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Communities and Clubhouses: My Path to Divergents Magazine

by Anna Harris

I was diagnosed with an “Asperger’s-like” Nonverbal Learning Disorder early on, when I attended public school in North Andover, Massachusetts. I had an Independent Education Plan (IEP) all through grade school, which helped my academics some, but I still had a hard time socializing. I was pretty much the outcast, bullied by my peers, and didn't have the skills to cope with any of it. As I moved to High school, things got better. Of course, I was still different, socially, but had the support of my wonderful special education teacher to help me through. 
My parents were also a great support system. As I got closer to graduating High School, they recommended I apply to Landmark College in Putney, Vermont. I didn’t know much about the school, except that it was for neuro-divergent students. I was doing well in High School, and my parents encouraged me to check out Landmark. I took a shot and applied and many weeks later got a life-changing manila envelope in the mailbox. I thought at first I was rejected. I had felt that sense of being rejected my entire life, by classmates and by teachers who didn't do anything to put a stop to the bullying. Expecting more of the same from this envelope was an instinct. But when I opened the envelope and saw I was accepted for the fall I was ecstatic. I had the feeling that good things were ahead of me. 
And for a while I was right: I graduated High School in June of 2006, getting the school’s highest honor, the first ever Principal’s Award. I was shocked. So shocked that I hadn't even realized my classmates gave me a standing ovation. I was ready to take on the world and begin a new journey in college. 
I started in the fall of 2006, full of hope. The small campus made Landmark seem like a cozy community. I got my list of classes, prepared to spend the next couple years going for my Associate’s degree. I was meeting and making new friends, and soon had a circle of friends I trusted. I loved my classes, never skipping them. All my professors were amazing in different ways. The school’s support system meant that students got to work with coaches. I loved working with mine, they are both incredible people who helped me find my way through college. 
Graduation snuck up on me. I was shocked at how fast it came. The day of graduation came on the heels of a terrible ice storm. I was convinced my parents wouldn't be able to make it to the ceremony. But there they were, cheering me on as I received my diploma. I was thrilled. 
Underneath the surface, though, something was brewing in me. I wasn't socializing to the best of my ability, and still found it hard to feel like anything other than an outcast. I was accepted to Colby Sawyer College so I could go on to attain my Bachelor’s degree. When I got there this feeling only worsened. It was as if my brain was telling me not to trust the situation. I looked back at how I was bullied in high school and couldn’t help but think it was bound to happen again in college. Spring break was approaching and I made plans to go visit my friends at Landmark. I was missing my community, but—I now know—was in no shape for social calls.
I made it to Putney. Things took a downturn. The downturn became a spiral. The spiral landed me in the hospital, where I spent that month in the spring of 2009. I didn’t need an ice storm to skid out of control.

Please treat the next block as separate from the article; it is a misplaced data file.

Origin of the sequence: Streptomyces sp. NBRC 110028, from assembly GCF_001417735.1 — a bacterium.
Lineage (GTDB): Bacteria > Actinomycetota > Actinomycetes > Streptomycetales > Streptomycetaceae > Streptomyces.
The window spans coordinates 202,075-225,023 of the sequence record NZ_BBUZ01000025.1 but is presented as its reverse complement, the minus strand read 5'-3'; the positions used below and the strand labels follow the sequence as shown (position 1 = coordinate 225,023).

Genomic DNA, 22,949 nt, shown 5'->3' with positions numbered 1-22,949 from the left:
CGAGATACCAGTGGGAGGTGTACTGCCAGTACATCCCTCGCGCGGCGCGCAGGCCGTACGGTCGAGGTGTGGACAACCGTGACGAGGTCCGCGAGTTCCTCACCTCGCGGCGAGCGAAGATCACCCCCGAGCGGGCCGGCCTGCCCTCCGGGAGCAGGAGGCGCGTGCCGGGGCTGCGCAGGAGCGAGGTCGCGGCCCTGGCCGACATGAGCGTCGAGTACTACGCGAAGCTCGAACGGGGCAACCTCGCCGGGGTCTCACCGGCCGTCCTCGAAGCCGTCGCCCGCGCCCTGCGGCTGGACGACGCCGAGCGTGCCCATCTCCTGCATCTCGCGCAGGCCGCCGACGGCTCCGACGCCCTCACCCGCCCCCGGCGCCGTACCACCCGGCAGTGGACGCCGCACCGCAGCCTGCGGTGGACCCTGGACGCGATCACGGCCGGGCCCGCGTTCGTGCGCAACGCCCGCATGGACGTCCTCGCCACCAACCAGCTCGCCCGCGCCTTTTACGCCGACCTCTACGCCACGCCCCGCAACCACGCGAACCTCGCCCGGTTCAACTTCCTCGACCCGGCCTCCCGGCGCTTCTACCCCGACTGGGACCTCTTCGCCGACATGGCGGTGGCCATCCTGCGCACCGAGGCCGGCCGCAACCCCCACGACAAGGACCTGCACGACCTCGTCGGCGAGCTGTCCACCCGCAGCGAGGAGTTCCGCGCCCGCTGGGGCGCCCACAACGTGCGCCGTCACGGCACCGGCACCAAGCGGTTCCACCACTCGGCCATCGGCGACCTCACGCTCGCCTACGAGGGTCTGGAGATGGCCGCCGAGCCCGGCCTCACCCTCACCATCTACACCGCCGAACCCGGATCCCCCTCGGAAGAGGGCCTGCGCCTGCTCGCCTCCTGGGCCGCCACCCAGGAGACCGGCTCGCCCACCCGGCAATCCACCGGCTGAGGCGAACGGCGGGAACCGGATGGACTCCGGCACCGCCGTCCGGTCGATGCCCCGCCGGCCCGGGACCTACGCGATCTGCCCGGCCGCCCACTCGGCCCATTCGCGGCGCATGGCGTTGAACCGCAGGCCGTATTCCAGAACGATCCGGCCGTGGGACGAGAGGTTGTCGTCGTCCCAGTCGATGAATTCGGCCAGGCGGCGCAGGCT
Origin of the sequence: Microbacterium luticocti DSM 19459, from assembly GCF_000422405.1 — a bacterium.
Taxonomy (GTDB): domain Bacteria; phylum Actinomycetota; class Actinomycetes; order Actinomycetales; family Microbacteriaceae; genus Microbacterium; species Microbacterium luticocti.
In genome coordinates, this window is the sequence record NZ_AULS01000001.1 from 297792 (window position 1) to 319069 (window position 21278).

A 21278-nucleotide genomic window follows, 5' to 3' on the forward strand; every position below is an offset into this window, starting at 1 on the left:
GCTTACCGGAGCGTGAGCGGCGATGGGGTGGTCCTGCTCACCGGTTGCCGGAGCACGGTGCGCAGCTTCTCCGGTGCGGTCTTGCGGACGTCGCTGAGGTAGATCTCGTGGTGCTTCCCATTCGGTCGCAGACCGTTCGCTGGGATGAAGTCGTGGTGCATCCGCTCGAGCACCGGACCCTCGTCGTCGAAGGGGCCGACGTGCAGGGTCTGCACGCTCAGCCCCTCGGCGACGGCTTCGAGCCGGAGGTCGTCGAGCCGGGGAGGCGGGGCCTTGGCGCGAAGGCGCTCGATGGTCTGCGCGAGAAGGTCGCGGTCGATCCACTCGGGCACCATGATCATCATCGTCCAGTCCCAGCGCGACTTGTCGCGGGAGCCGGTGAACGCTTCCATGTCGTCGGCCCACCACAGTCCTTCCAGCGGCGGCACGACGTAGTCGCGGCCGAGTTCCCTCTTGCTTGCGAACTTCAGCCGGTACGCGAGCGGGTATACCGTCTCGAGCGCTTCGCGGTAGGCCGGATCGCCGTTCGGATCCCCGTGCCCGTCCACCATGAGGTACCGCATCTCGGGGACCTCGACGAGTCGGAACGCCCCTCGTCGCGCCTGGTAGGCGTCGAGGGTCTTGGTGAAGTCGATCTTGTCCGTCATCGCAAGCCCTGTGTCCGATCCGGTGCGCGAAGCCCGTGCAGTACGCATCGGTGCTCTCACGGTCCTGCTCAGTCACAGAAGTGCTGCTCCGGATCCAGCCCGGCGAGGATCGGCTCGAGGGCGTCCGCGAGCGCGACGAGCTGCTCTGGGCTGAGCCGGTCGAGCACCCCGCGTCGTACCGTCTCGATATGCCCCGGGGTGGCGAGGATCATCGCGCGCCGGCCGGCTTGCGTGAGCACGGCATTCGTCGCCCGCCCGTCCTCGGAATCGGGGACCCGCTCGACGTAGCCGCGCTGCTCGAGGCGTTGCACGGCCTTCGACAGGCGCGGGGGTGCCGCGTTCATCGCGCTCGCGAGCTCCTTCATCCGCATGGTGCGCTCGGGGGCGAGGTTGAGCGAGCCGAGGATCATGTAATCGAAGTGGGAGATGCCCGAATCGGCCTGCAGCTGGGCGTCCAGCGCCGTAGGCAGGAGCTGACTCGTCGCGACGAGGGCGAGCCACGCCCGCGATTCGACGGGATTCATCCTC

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At the time I just didn't know enough about mental illness. There was—and still is—such a stigma attached around mental illness that I wouldn’t have sought help even if I’d known I was suffering from it. Being in that hospital forced me to confront it, and to find ways to cope.
Did you know there are clubs for people dealing with mental illness? I didn’t. But after getting out of the hospital, I was introduced to the idea. I took a tour of a place called the Point After Club in Lawrence Massachusetts, and was welcomed with open arms. What Landmark was for my learning disability, Point After became for my mental illness. 
I was once again part of a community. I made friends with the members and staff. I'd share stories about my time at Landmark, telling them about my trip back to Putney that ended with me in the hospital. They helped me to understand I would've gotten sick even if I hadn't gone to Landmark that weekend. It was going to happen no matter where I was. The brain works in mysterious ways, I guess.
Since then, I’ve been volunteering for Point After, and also for my local chapter of the National Alliance on Mental Health (NAMI), and have raised money for both over the last 6 years. This year, I raised over $1,000 for NAMI, a fundraising goal that qualified Point After to receive $2,000 back from them. It feels so good to be able to help these organizations that helped me so much, organizations that I care a lot about. 
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Learning differences and mental illness go hand in hand. I’m not a unique case. The brain is at the center of both issues. My work at Divergents feels like a continuation of a path I’ve been on since that fateful weekend in 2009. It’s been a dream to help others in the learning disabled and mental health communities. I appreciate that there is a place where I can share my story, whether in person at the clubhouse or here, in print. Maybe this will help others, like so many have for me.

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